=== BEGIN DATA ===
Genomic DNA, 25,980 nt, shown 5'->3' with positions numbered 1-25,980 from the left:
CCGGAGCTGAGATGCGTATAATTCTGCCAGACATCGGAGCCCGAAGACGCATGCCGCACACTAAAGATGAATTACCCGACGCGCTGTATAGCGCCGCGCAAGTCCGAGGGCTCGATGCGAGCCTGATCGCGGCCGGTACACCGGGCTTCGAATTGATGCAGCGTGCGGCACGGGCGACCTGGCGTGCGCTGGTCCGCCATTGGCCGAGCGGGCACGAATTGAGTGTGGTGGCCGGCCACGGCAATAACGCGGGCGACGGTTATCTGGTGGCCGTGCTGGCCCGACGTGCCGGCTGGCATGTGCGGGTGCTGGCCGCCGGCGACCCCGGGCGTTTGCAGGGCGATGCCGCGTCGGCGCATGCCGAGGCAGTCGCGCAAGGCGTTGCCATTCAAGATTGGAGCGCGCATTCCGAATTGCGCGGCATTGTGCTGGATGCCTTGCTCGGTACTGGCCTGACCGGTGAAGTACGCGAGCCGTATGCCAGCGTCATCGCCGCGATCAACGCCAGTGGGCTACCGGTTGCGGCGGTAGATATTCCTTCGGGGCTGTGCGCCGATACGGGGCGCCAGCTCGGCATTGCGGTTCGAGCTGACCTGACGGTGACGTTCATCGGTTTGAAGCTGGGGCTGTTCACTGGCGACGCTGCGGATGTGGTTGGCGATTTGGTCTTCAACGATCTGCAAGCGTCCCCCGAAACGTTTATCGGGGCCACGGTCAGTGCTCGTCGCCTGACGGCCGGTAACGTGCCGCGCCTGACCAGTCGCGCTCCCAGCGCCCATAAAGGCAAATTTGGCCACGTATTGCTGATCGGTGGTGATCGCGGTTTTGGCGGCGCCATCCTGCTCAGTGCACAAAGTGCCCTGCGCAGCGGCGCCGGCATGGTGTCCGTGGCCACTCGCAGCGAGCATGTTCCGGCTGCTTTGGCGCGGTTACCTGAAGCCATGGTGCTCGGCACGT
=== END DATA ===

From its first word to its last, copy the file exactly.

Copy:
Genomic DNA, 25,980 nt, shown 5'->3' with positions numbered 1-25,980 from the left:
CCGGAGCTGAGATGCGTATAATTCTGCCAGACATCGGAGCCCGAAGACGCATGCCGCACACTAAAGATGAATTACCCGACGCGCTGTATAGCGCCGCGCAAGTCCGAGGGCTCGATGCGAGCCTGATCGCGGCCGGTACACCGGGCTTCGAATTGATGCAGCGTGCGGCACGGGCGACCTGGCGTGCGCTGGTCCGCCATTGGCCGAGCGGGCACGAATTGAGTGTGGTGGCCGGCCACGGCAATAACGCGGGCGACGGTTATCTGGTGGCCGTGCTGGCCCGACGTGCCGGCTGGCATGTGCGGGTGCTGGCCGCCGGCGACCCCGGGCGTTTGCAGGGCGATGCCGCGTCGGCGCATGCCGAGGCAGTCGCGCAAGGCGTTGCCATTCAAGATTGGAGCGCGCATTCCGAATTGCGCGGCATTGTGCTGGATGCCTTGCTCGGTACTGGCCTGACCGGTGAAGTACGCGAGCCGTATGCCAGCGTCATCGCCGCGATCAACGCCAGTGGGCTACCGGTTGCGGCGGTAGATATTCCTTCGGGGCTGTGCGCCGATACGGGGCGCCAGCTCGGCATTGCGGTTCGAGCTGACCTGACGGTGACGTTCATCGGTTTGAAGCTGGGGCTGTTCACTGGCGACGCTGCGGATGTGGTTGGCGATTTGGTCTTCAACGATCTGCAAGCGTCCCCCGAAACGTTTATCGGGGCCACGGTCAGTGCTCGTCGCCTGACGGCCGGTAACGTGCCGCGCCTGACCAGTCGCGCTCCCAGCGCCCATAAAGGCAAATTTGGCCACGTATTGCTGATCGGTGGTGATCGCGGTTTTGGCGGCGCCATCCTGCTCAGTGCACAAAGTGCCCTGCGCAGCGGCGCCGGCATGGTGTCCGTGGCCACTCGCAGCGAGCATGTTCCGGCTGCTTTGGCGCGGTTACCTGAAGCCATGGTGCTCGGCACGT